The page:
The pH was raised only by 0.02 units in comparison to the case of pure water whose pH increased by 5 units.

Now if 0.01 mol of HCl was added (without changing the volume), the HCl would react with the weak base acetate as shown below:

HCl + CH3COO- <==> Cl- + CH3COOH

Therefore the added HCl is consumed, CH3COO- is reduced to 0.49 M and CH3COOH increases to 0.51. As above, x can be calculated and the pH determined.

Ka = ([H3O+] [CH3COO-])/[CH3COOH] = x(0.49)/0.51 = 1.8 x 10-5

x = [H3O+] = 1.87 x 10-5; pH = 4.73. The pH was reduced only by 0.01 units in comparison to the case of pure water whose pH dropped by 5 units.

Animation: Addition of NaOH and HCl to an acetic acid/sodium acetate buffer

Biological Buffer Systems:

pH in the body has to be very tightly controlled. Specifically, the pH of blood and intracellular spaces can not very much without serious consequences. Two common buffers systems are

• the H2PO4- (weak acid) and HPO42- (its base)
• H2CO3 - carbonic acid (weak acid) and HCO3- - bicarbonate (its base)

The later is most important in blood, which is maintained within a narrow range of 7.35-7.45. This buffer system is a bit more complicated since another reaction of carbonic acid must be considered - namely the breakdown of carbonic acid to water and CO2.

CO2(g) + H2O(l) <==> H2CO3(aq) + H2O(l) <==> H3O+(aq) + HCO3-(aq)

I demonstrated the reversible formation of carbonic acid in class by blowing into a water which was made slightly alkaline by the addition of a small amount of ammonia. The solution become more acidic, as indicated by the change of color of the solution when phenopthalein was added. The reaction of carbon dioxide with water to form carbon dioxide can be visualized below:

The two major components of the buffer system of blood are controlled by two different mechanisms:

H2CO3 is controlled by changing the respiration rate. If you breath more quickly and deeply (like when you hyperventiallate), you exhale more CO2. This will decrease the blood carbonic acid by as shown in blue below.  CO2 concentrations decrease, pulling the equilibria below to the left which decreases  H3O+(aq)

CO2(g) + H2O(l) <==> H2CO3(aq) + H2O(l) <==> H3O+(aq) + HCO3-(aq)

HCO3-(aq) (bicarbonate) is controlled by the rate at which it is excreted by the urine.

What happens to the blood pH when the relative amounts of H2CO3(aq) and HCO3-(aq) change. Lets examine the Ka for the red part of the equation below, considering carbonic acid as a weak acid.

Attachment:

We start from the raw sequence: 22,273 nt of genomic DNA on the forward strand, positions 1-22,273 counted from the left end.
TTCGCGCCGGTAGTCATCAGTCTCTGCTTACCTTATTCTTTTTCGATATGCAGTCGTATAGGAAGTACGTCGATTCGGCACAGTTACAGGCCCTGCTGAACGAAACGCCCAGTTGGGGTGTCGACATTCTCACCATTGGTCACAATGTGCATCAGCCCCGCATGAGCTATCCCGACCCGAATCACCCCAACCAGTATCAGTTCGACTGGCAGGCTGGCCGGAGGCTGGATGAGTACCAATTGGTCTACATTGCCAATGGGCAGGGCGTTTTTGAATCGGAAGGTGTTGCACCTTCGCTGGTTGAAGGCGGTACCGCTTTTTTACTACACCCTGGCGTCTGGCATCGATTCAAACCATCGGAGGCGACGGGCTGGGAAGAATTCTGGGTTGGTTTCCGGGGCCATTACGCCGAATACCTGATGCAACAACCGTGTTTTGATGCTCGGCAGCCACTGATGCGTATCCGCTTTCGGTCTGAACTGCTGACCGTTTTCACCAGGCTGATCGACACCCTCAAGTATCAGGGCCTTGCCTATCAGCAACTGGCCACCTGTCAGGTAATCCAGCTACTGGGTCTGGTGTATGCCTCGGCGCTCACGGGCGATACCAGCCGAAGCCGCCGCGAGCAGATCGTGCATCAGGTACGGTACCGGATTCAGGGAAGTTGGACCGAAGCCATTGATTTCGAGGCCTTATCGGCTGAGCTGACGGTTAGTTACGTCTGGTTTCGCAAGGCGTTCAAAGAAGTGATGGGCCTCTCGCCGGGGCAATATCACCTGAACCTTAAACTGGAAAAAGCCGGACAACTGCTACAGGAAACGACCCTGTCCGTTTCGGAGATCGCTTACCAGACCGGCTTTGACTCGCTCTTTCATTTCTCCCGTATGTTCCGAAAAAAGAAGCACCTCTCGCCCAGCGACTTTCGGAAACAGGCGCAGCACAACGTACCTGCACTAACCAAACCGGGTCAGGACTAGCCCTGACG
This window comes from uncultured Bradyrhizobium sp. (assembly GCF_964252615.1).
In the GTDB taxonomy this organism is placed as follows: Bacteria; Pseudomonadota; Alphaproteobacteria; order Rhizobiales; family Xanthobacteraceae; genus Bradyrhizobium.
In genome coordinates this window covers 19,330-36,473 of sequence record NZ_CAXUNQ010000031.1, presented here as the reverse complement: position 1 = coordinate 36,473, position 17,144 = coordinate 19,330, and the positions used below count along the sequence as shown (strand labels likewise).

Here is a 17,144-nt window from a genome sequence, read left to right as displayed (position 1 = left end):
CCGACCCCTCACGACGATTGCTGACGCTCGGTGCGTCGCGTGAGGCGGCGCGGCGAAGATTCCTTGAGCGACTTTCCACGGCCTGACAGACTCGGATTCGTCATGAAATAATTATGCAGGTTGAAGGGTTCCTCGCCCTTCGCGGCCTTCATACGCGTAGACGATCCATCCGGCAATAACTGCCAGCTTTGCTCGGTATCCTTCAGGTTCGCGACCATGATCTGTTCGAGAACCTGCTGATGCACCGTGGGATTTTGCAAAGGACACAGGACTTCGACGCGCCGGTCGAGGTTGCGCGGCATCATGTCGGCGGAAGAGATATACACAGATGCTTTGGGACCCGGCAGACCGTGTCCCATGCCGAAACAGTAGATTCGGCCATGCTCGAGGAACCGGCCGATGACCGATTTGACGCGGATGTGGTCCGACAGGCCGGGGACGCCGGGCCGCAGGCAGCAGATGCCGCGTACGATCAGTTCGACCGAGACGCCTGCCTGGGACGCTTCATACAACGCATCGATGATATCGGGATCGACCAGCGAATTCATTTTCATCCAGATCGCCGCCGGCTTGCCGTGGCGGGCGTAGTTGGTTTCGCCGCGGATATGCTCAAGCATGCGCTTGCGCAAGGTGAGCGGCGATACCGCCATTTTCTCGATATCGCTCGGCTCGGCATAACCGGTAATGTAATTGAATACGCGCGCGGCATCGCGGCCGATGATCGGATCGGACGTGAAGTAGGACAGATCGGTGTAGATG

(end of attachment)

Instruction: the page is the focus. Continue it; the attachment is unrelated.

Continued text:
CO2(g) + H2O(l) <==> H2CO3(aq) + H2O(l) <==> H3O+(aq) + HCO3-(aq)

Ka = ([H3O+][HCO3-])/[H2CO3] which can be rearranged to

[H3O+] = Ka[H2CO3] /[HCO3-]. From this is should be clear that:

• if either [H2CO3] increases or [HCO3-] decreases or both, [H3O+] increases and the pH decreases. If this decrease in pH is outside of the normal range, the condition is called acidosis.
• if either [H2CO3] decreases or [HCO3-] increases or both, [H3O+] decreases and the pH increases making the blood more basic or alkaline. If this increase in pH is outside of the normal range, the condition is called alkalosis.

Two kinds of acidosis are common - respiratory acidosis and metabolic acidosis.

Metabolic acidosis: This occurs often in burn patients. Blood plasma leaks into damaged areas which can decrease total blood volume and flow, decreasing oxygen availability. This will increase anaerobic metabolism, just as when you are running a fast race and are deprived of oxygen. Lactic acid builds up in the blood, increasing the H3O+ in the blood, shifts the equilibrium shown in red below to increase carbonic acid and decrease bicarbonate:

CO2(g) + H2O(l) <==> H2CO3(aq) + H2O(l) <==> H3O+(aq) + HCO3-(aq)

This decreased pH causes the injured person to break harder to get rid of CO2, which by Le Chateliers principle causes a helpful decrease in carbonic acid as shown in blue below:

CO2(g) + H2O(l) <==> H2CO3(aq) + H2O(l) <==> H3O+(aq) + HCO3-(aq)

If the damage is to great so the person can't breath well, shock can develop.

Respiratory acidosis: This occurs in burn victims who have inhaled much smoke and can't breath well. Likewise it occurs in pulmonary diseases such as emphysema or a physical obstruction which hinders respiration. This causes CO2 to build up, increasing carbonic acid and decreasing blood pH as shown below in red:

CO2(g) + H2O(l) <==> H2CO3(aq) + H2O(l) <==> H3O+(aq) + HCO3-(aq)